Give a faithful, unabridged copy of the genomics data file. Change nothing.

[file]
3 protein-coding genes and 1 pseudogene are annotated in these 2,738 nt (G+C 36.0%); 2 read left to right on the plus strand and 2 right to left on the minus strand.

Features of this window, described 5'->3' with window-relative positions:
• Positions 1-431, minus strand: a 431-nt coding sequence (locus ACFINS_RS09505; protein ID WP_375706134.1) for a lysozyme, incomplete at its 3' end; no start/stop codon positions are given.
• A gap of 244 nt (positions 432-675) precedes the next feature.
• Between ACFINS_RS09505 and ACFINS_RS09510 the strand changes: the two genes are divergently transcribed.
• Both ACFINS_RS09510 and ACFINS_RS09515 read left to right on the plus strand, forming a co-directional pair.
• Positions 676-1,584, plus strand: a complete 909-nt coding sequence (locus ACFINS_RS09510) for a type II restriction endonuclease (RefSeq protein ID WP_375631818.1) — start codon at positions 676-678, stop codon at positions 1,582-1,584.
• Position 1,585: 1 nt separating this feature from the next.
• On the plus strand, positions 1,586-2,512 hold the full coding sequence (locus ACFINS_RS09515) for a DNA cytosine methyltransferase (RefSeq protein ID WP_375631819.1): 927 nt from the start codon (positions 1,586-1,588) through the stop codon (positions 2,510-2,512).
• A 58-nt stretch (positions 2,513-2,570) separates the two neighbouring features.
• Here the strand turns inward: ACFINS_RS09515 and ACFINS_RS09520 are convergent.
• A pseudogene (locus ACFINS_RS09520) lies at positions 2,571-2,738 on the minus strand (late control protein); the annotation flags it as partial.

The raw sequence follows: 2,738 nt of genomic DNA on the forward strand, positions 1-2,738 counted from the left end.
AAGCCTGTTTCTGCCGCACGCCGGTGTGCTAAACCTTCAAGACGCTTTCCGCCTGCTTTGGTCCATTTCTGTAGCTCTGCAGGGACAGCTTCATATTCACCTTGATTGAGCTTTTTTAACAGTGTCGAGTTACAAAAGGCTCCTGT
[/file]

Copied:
3 protein-coding genes and 1 pseudogene are annotated in these 2,738 nt (G+C 36.0%); 2 read left to right on the plus strand and 2 right to left on the minus strand.

Features of this window, described 5'->3' with window-relative positions:
• Positions 1-431, minus strand: a 431-nt coding sequence (locus ACFINS_RS09505; protein ID WP_375706134.1) for a lysozyme, incomplete at its 3' end; no start/stop codon positions are given.
• A gap of 244 nt (positions 432-675) precedes the next feature.
• Between ACFINS_RS09505 and ACFINS_RS09510 the strand changes: the two genes are divergently transcribed.
• Both ACFINS_RS09510 and ACFINS_RS09515 read left to right on the plus strand, forming a co-directional pair.
• Positions 676-1,584, plus strand: a complete 909-nt coding sequence (locus ACFINS_RS09510) for a type II restriction endonuclease (RefSeq protein ID WP_375631818.1) — start codon at positions 676-678, stop codon at positions 1,582-1,584.
• Position 1,585: 1 nt separating this feature from the next.
• On the plus strand, positions 1,586-2,512 hold the full coding sequence (locus ACFINS_RS09515) for a DNA cytosine methyltransferase (RefSeq protein ID WP_375631819.1): 927 nt from the start codon (positions 1,586-1,588) through the stop codon (positions 2,510-2,512).
• A 58-nt stretch (positions 2,513-2,570) separates the two neighbouring features.
• Here the strand turns inward: ACFINS_RS09515 and ACFINS_RS09520 are convergent.
• A pseudogene (locus ACFINS_RS09520) lies at positions 2,571-2,738 on the minus strand (late control protein); the annotation flags it as partial.

The raw sequence follows: 2,738 nt of genomic DNA on the forward strand, positions 1-2,738 counted from the left end.
AAGCCTGTTTCTGCCGCACGCCGGTGTGCTAAACCTTCAAGACGCTTTCCGCCTGCTTTGGTCCATTTCTGTAGCTCTGCAGGGACAGCTTCATATTCACCTTGATTGAGCTTTTTTAACAGTGTCGAGTTACAAAAGGCTCCTGT